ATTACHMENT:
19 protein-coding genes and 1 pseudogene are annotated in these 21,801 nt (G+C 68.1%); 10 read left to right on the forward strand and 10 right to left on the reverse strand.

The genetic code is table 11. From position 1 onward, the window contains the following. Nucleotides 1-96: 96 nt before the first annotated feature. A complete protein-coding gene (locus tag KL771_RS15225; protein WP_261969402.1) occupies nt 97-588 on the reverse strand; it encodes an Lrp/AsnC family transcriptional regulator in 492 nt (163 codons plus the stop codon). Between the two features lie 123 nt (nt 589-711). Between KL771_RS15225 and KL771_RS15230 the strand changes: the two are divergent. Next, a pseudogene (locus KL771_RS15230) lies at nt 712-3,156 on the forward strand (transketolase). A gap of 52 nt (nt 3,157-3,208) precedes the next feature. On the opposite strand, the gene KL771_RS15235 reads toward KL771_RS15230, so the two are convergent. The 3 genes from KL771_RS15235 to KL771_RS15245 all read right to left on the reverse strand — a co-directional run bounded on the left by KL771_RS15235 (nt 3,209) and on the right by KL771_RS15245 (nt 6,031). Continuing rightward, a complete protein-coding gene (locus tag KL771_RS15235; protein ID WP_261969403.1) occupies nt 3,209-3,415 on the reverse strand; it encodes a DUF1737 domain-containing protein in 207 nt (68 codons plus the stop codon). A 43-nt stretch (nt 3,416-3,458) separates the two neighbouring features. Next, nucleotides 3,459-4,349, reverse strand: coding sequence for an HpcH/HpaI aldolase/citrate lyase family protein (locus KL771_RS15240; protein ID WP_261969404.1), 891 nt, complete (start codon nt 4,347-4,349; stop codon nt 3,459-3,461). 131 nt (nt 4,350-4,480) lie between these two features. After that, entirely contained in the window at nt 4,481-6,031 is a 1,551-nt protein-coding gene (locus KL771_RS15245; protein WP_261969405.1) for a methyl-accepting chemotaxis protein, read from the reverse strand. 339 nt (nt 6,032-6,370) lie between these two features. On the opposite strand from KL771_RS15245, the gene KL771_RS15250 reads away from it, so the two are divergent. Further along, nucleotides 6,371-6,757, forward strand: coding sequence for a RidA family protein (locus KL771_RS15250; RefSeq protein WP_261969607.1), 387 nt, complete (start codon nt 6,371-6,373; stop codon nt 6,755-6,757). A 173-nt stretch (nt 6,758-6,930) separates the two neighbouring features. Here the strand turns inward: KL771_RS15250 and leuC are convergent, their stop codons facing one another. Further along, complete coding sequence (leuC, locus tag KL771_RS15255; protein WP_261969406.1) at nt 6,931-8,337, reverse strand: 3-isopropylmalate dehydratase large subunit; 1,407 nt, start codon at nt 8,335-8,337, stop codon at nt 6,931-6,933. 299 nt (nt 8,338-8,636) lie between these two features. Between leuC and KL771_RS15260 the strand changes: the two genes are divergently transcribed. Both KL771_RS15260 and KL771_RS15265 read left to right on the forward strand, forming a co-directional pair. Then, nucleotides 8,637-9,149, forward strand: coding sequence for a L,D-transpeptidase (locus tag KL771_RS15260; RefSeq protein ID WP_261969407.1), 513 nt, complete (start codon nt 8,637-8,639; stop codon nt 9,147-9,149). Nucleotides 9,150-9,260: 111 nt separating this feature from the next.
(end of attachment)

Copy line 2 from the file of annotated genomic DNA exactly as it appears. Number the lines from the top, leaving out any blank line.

The genetic code is table 11. From position 1 onward, the window contains the following. Nucleotides 1-96: 96 nt before the first annotated feature. A complete protein-coding gene (locus tag KL771_RS15225; protein WP_261969402.1) occupies nt 97-588 on the reverse strand; it encodes an Lrp/AsnC family transcriptional regulator in 492 nt (163 codons plus the stop codon). Between the two features lie 123 nt (nt 589-711). Between KL771_RS15225 and KL771_RS15230 the strand changes: the two are divergent. Next, a pseudogene (locus KL771_RS15230) lies at nt 712-3,156 on the forward strand (transketolase). A gap of 52 nt (nt 3,157-3,208) precedes the next feature. On the opposite strand, the gene KL771_RS15235 reads toward KL771_RS15230, so the two are convergent. The 3 genes from KL771_RS15235 to KL771_RS15245 all read right to left on the reverse strand — a co-directional run bounded on the left by KL771_RS15235 (nt 3,209) and on the right by KL771_RS15245 (nt 6,031). Continuing rightward, a complete protein-coding gene (locus tag KL771_RS15235; protein ID WP_261969403.1) occupies nt 3,209-3,415 on the reverse strand; it encodes a DUF1737 domain-containing protein in 207 nt (68 codons plus the stop codon). A 43-nt stretch (nt 3,416-3,458) separates the two neighbouring features. Next, nucleotides 3,459-4,349, reverse strand: coding sequence for an HpcH/HpaI aldolase/citrate lyase family protein (locus KL771_RS15240; protein ID WP_261969404.1), 891 nt, complete (start codon nt 4,347-4,349; stop codon nt 3,459-3,461). 131 nt (nt 4,350-4,480) lie between these two features. After that, entirely contained in the window at nt 4,481-6,031 is a 1,551-nt protein-coding gene (locus KL771_RS15245; protein WP_261969405.1) for a methyl-accepting chemotaxis protein, read from the reverse strand. 339 nt (nt 6,032-6,370) lie between these two features. On the opposite strand from KL771_RS15245, the gene KL771_RS15250 reads away from it, so the two are divergent. Further along, nucleotides 6,371-6,757, forward strand: coding sequence for a RidA family protein (locus KL771_RS15250; RefSeq protein WP_261969607.1), 387 nt, complete (start codon nt 6,371-6,373; stop codon nt 6,755-6,757). A 173-nt stretch (nt 6,758-6,930) separates the two neighbouring features. Here the strand turns inward: KL771_RS15250 and leuC are convergent, their stop codons facing one another. Further along, complete coding sequence (leuC, locus tag KL771_RS15255; protein WP_261969406.1) at nt 6,931-8,337, reverse strand: 3-isopropylmalate dehydratase large subunit; 1,407 nt, start codon at nt 8,335-8,337, stop codon at nt 6,931-6,933. 299 nt (nt 8,338-8,636) lie between these two features. Between leuC and KL771_RS15260 the strand changes: the two genes are divergently transcribed. Both KL771_RS15260 and KL771_RS15265 read left to right on the forward strand, forming a co-directional pair. Then, nucleotides 8,637-9,149, forward strand: coding sequence for a L,D-transpeptidase (locus tag KL771_RS15260; RefSeq protein ID WP_261969407.1), 513 nt, complete (start codon nt 8,637-8,639; stop codon nt 9,147-9,149). Nucleotides 9,150-9,260: 111 nt separating this feature from the next.